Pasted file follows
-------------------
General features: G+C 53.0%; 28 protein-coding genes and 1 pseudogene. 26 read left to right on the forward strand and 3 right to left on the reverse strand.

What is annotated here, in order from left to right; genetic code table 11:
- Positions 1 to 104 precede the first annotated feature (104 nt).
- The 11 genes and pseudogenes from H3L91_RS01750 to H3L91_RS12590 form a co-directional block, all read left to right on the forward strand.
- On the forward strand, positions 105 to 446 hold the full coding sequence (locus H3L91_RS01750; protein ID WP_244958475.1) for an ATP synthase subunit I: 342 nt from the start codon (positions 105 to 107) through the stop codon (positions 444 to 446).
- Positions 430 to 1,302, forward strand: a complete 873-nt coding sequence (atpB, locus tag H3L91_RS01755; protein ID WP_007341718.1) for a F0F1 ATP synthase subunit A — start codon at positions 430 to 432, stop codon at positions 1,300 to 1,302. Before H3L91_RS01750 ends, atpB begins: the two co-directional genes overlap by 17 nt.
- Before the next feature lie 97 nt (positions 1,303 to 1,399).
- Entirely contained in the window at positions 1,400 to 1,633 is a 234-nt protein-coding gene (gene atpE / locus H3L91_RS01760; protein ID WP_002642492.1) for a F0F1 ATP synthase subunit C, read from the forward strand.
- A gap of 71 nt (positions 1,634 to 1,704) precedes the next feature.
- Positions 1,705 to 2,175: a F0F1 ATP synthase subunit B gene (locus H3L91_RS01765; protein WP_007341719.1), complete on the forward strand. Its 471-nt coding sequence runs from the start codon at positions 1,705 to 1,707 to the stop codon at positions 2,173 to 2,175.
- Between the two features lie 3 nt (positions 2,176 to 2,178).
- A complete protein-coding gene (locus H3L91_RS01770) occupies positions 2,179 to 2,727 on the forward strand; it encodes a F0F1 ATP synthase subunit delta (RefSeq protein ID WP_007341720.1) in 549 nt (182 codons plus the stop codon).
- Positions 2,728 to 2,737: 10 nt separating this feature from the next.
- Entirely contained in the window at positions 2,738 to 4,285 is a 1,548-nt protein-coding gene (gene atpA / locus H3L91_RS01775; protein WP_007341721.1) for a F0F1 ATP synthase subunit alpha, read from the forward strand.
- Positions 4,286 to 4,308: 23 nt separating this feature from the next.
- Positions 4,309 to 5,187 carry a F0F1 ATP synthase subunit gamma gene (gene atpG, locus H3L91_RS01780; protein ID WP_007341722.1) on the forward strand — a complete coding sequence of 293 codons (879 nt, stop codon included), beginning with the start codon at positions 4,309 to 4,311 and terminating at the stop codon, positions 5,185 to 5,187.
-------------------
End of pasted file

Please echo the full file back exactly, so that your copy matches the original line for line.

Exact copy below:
General features: G+C 53.0%; 28 protein-coding genes and 1 pseudogene. 26 read left to right on the forward strand and 3 right to left on the reverse strand.

What is annotated here, in order from left to right; genetic code table 11:
- Positions 1 to 104 precede the first annotated feature (104 nt).
- The 11 genes and pseudogenes from H3L91_RS01750 to H3L91_RS12590 form a co-directional block, all read left to right on the forward strand.
- On the forward strand, positions 105 to 446 hold the full coding sequence (locus H3L91_RS01750; protein ID WP_244958475.1) for an ATP synthase subunit I: 342 nt from the start codon (positions 105 to 107) through the stop codon (positions 444 to 446).
- Positions 430 to 1,302, forward strand: a complete 873-nt coding sequence (atpB, locus tag H3L91_RS01755; protein ID WP_007341718.1) for a F0F1 ATP synthase subunit A — start codon at positions 430 to 432, stop codon at positions 1,300 to 1,302. Before H3L91_RS01750 ends, atpB begins: the two co-directional genes overlap by 17 nt.
- Before the next feature lie 97 nt (positions 1,303 to 1,399).
- Entirely contained in the window at positions 1,400 to 1,633 is a 234-nt protein-coding gene (gene atpE / locus H3L91_RS01760; protein ID WP_002642492.1) for a F0F1 ATP synthase subunit C, read from the forward strand.
- A gap of 71 nt (positions 1,634 to 1,704) precedes the next feature.
- Positions 1,705 to 2,175: a F0F1 ATP synthase subunit B gene (locus H3L91_RS01765; protein WP_007341719.1), complete on the forward strand. Its 471-nt coding sequence runs from the start codon at positions 1,705 to 1,707 to the stop codon at positions 2,173 to 2,175.
- Between the two features lie 3 nt (positions 2,176 to 2,178).
- A complete protein-coding gene (locus H3L91_RS01770) occupies positions 2,179 to 2,727 on the forward strand; it encodes a F0F1 ATP synthase subunit delta (RefSeq protein ID WP_007341720.1) in 549 nt (182 codons plus the stop codon).
- Positions 2,728 to 2,737: 10 nt separating this feature from the next.
- Entirely contained in the window at positions 2,738 to 4,285 is a 1,548-nt protein-coding gene (gene atpA / locus H3L91_RS01775; protein WP_007341721.1) for a F0F1 ATP synthase subunit alpha, read from the forward strand.
- Positions 4,286 to 4,308: 23 nt separating this feature from the next.
- Positions 4,309 to 5,187 carry a F0F1 ATP synthase subunit gamma gene (gene atpG, locus H3L91_RS01780; protein ID WP_007341722.1) on the forward strand — a complete coding sequence of 293 codons (879 nt, stop codon included), beginning with the start codon at positions 4,309 to 4,311 and terminating at the stop codon, positions 5,185 to 5,187.